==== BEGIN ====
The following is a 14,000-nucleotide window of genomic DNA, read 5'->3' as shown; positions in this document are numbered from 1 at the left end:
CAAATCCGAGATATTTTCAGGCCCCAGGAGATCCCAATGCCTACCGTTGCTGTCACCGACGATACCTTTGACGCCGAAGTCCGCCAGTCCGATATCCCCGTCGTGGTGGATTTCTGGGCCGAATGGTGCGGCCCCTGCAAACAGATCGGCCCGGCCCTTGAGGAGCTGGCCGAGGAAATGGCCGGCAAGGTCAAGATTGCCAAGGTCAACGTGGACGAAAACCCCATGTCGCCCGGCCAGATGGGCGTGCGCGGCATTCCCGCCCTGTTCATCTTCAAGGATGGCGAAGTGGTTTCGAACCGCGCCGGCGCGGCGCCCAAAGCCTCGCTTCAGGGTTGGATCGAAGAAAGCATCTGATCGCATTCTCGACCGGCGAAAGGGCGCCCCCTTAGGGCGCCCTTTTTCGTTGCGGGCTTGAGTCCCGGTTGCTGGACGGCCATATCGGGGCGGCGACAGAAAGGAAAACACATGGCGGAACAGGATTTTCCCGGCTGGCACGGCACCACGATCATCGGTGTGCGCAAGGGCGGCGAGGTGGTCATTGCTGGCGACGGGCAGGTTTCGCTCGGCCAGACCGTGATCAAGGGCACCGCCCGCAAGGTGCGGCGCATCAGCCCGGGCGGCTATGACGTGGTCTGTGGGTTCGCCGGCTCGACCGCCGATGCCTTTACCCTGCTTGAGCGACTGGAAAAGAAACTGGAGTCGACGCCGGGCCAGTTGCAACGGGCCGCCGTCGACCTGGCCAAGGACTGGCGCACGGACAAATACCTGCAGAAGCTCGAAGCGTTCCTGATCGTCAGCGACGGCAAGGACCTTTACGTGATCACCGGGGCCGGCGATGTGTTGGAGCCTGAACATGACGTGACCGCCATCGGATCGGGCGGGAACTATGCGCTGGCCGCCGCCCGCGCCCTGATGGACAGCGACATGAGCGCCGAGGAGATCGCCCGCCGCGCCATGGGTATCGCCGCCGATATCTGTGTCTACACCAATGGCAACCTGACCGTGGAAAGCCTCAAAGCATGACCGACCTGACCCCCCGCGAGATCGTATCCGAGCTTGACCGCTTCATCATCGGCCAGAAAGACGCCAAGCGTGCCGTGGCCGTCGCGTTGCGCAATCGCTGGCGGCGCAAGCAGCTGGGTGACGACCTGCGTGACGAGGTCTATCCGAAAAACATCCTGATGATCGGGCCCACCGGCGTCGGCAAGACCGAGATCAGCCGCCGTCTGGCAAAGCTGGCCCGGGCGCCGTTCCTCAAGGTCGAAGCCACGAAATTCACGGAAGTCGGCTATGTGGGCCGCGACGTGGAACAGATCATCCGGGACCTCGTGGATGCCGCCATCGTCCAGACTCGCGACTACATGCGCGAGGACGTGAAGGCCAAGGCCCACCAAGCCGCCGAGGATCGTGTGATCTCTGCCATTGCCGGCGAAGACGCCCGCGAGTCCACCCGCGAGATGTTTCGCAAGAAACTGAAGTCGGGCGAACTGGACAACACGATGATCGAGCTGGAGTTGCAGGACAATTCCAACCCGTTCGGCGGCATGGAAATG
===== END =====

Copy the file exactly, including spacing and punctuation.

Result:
The following is a 14,000-nucleotide window of genomic DNA, read 5'->3' as shown; positions in this document are numbered from 1 at the left end:
CAAATCCGAGATATTTTCAGGCCCCAGGAGATCCCAATGCCTACCGTTGCTGTCACCGACGATACCTTTGACGCCGAAGTCCGCCAGTCCGATATCCCCGTCGTGGTGGATTTCTGGGCCGAATGGTGCGGCCCCTGCAAACAGATCGGCCCGGCCCTTGAGGAGCTGGCCGAGGAAATGGCCGGCAAGGTCAAGATTGCCAAGGTCAACGTGGACGAAAACCCCATGTCGCCCGGCCAGATGGGCGTGCGCGGCATTCCCGCCCTGTTCATCTTCAAGGATGGCGAAGTGGTTTCGAACCGCGCCGGCGCGGCGCCCAAAGCCTCGCTTCAGGGTTGGATCGAAGAAAGCATCTGATCGCATTCTCGACCGGCGAAAGGGCGCCCCCTTAGGGCGCCCTTTTTCGTTGCGGGCTTGAGTCCCGGTTGCTGGACGGCCATATCGGGGCGGCGACAGAAAGGAAAACACATGGCGGAACAGGATTTTCCCGGCTGGCACGGCACCACGATCATCGGTGTGCGCAAGGGCGGCGAGGTGGTCATTGCTGGCGACGGGCAGGTTTCGCTCGGCCAGACCGTGATCAAGGGCACCGCCCGCAAGGTGCGGCGCATCAGCCCGGGCGGCTATGACGTGGTCTGTGGGTTCGCCGGCTCGACCGCCGATGCCTTTACCCTGCTTGAGCGACTGGAAAAGAAACTGGAGTCGACGCCGGGCCAGTTGCAACGGGCCGCCGTCGACCTGGCCAAGGACTGGCGCACGGACAAATACCTGCAGAAGCTCGAAGCGTTCCTGATCGTCAGCGACGGCAAGGACCTTTACGTGATCACCGGGGCCGGCGATGTGTTGGAGCCTGAACATGACGTGACCGCCATCGGATCGGGCGGGAACTATGCGCTGGCCGCCGCCCGCGCCCTGATGGACAGCGACATGAGCGCCGAGGAGATCGCCCGCCGCGCCATGGGTATCGCCGCCGATATCTGTGTCTACACCAATGGCAACCTGACCGTGGAAAGCCTCAAAGCATGACCGACCTGACCCCCCGCGAGATCGTATCCGAGCTTGACCGCTTCATCATCGGCCAGAAAGACGCCAAGCGTGCCGTGGCCGTCGCGTTGCGCAATCGCTGGCGGCGCAAGCAGCTGGGTGACGACCTGCGTGACGAGGTCTATCCGAAAAACATCCTGATGATCGGGCCCACCGGCGTCGGCAAGACCGAGATCAGCCGCCGTCTGGCAAAGCTGGCCCGGGCGCCGTTCCTCAAGGTCGAAGCCACGAAATTCACGGAAGTCGGCTATGTGGGCCGCGACGTGGAACAGATCATCCGGGACCTCGTGGATGCCGCCATCGTCCAGACTCGCGACTACATGCGCGAGGACGTGAAGGCCAAGGCCCACCAAGCCGCCGAGGATCGTGTGATCTCTGCCATTGCCGGCGAAGACGCCCGCGAGTCCACCCGCGAGATGTTTCGCAAGAAACTGAAGTCGGGCGAACTGGACAACACGATGATCGAGCTGGAGTTGCAGGACAATTCCAACCCGTTCGGCGGCATGGAAATG